Parliament – The South African Broadcasting Corporation confirmed on Tuesday that it lost R1.1 billion in the last financial year and will need a lifeline from the government.
In the quarter that ended in March, the company bled R501 million compared to a target of limiting losses to R137 million.
Its cash balance at the end of March was R32 million, chairperson of the interim SABC board Khanyisile Kweyama said.
The figure emerged in a wide-ranging briefing to Parliament's portfolio committee on communications that gave a picture of how the SABC would seek to right itself after the exit of Hlaudi Motsoeneng, the controversial chief operating officer who was fired on Monday, and acting chief executive James Aguma who was suspended last month.
Kweyama said Motsoeneng would still face further disciplinary charges. These would relate to irregular spending on his watch, including his salary increases, and would see the company try to recover the money it lost from him.
Kweyama said the SABC envisioned that the remainder of the disciplinary process would stretch over a month, but also expected that Motsoeneng would play for time.
"The pattern has been one of delay...we expect that there will be questions to seek to delay the process," she said.
She said there would no parting pay-out for Motsoeneng as he had been fired. His attempt to secure a bonus of R11 million for his role in negotiating a contract with Multichoice would be left to the Special Investigating Unit to probe, she added, noting that it was not strictly a performance bonus.
Communications Minister Ayanda Dlodlo said she took issue with the payment of bonuses at the SABC in general given the "dismal" performance of the broadcaster, but more specifically because there was no performance scale in place against which the work of an employee could be measured.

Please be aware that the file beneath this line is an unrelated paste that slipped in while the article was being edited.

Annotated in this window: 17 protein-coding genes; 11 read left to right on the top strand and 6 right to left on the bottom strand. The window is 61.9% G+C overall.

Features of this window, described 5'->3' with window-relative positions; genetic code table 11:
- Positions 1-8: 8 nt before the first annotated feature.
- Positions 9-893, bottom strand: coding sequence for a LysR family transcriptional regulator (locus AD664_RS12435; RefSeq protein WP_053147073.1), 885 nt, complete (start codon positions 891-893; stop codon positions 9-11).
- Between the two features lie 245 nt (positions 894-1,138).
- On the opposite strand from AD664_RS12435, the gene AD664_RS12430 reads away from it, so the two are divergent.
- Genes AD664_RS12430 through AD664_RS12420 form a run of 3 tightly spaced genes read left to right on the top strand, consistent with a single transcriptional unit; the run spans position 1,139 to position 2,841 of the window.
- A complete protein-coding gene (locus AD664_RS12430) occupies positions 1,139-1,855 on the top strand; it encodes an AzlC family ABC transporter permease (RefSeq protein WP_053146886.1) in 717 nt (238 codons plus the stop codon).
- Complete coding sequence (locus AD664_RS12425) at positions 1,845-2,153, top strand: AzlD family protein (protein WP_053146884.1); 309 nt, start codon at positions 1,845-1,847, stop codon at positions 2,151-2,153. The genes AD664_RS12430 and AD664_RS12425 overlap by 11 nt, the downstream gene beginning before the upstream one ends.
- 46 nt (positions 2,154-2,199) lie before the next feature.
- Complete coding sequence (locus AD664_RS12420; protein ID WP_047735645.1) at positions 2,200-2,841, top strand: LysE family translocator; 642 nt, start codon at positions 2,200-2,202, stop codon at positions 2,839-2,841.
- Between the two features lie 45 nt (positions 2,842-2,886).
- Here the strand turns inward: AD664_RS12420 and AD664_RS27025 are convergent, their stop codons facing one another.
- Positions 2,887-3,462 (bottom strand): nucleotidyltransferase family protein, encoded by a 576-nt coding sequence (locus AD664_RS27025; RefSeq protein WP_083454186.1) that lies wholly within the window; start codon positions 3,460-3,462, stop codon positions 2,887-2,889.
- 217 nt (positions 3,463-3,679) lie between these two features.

Dlodlo deferred a question as to how big a lifeline the SABC would need from National Treasury, saying she would submit an application from the board to National Treasury and respond next week.
The minister and chairperson confirmed that suspended group CEO James Aguma had misled MPs when he claimed that the SABC bore no costs for broadcasting the Business Breakfast show of the Gupta-owned newspaper The New Age.
It had in fact cost the company R20 million and the contract to air the show had been cancelled with immediate effect though it had almost a year to run.
Asked about two of Motsoeneng's controversial policies, namely the ban on airing footage of violent protests and the local content quota, Dlodlo indicated that they would remain in place, to some extent and for reasons not related to him.
She said SABC1 had the most local content and was the most lucrative channel. It proved that South Africans wanted to listen to local content but the implementation needed to be nuanced and guided by the ANC's policy.
That currently sets a ratio of 60% local and 40% foreign content. The SABC could not carry the financial burden of promoting local content alone, she said, adding that she was in discussion with the department of arts and culture because it should also play a role in this.
Dlodlo said it was standard for local broadcasters not to show footage of the bodies of killed citizens, and that the SABC would continue this tradition out of respect for human dignity.
"It has nothing to do with censorship," she said.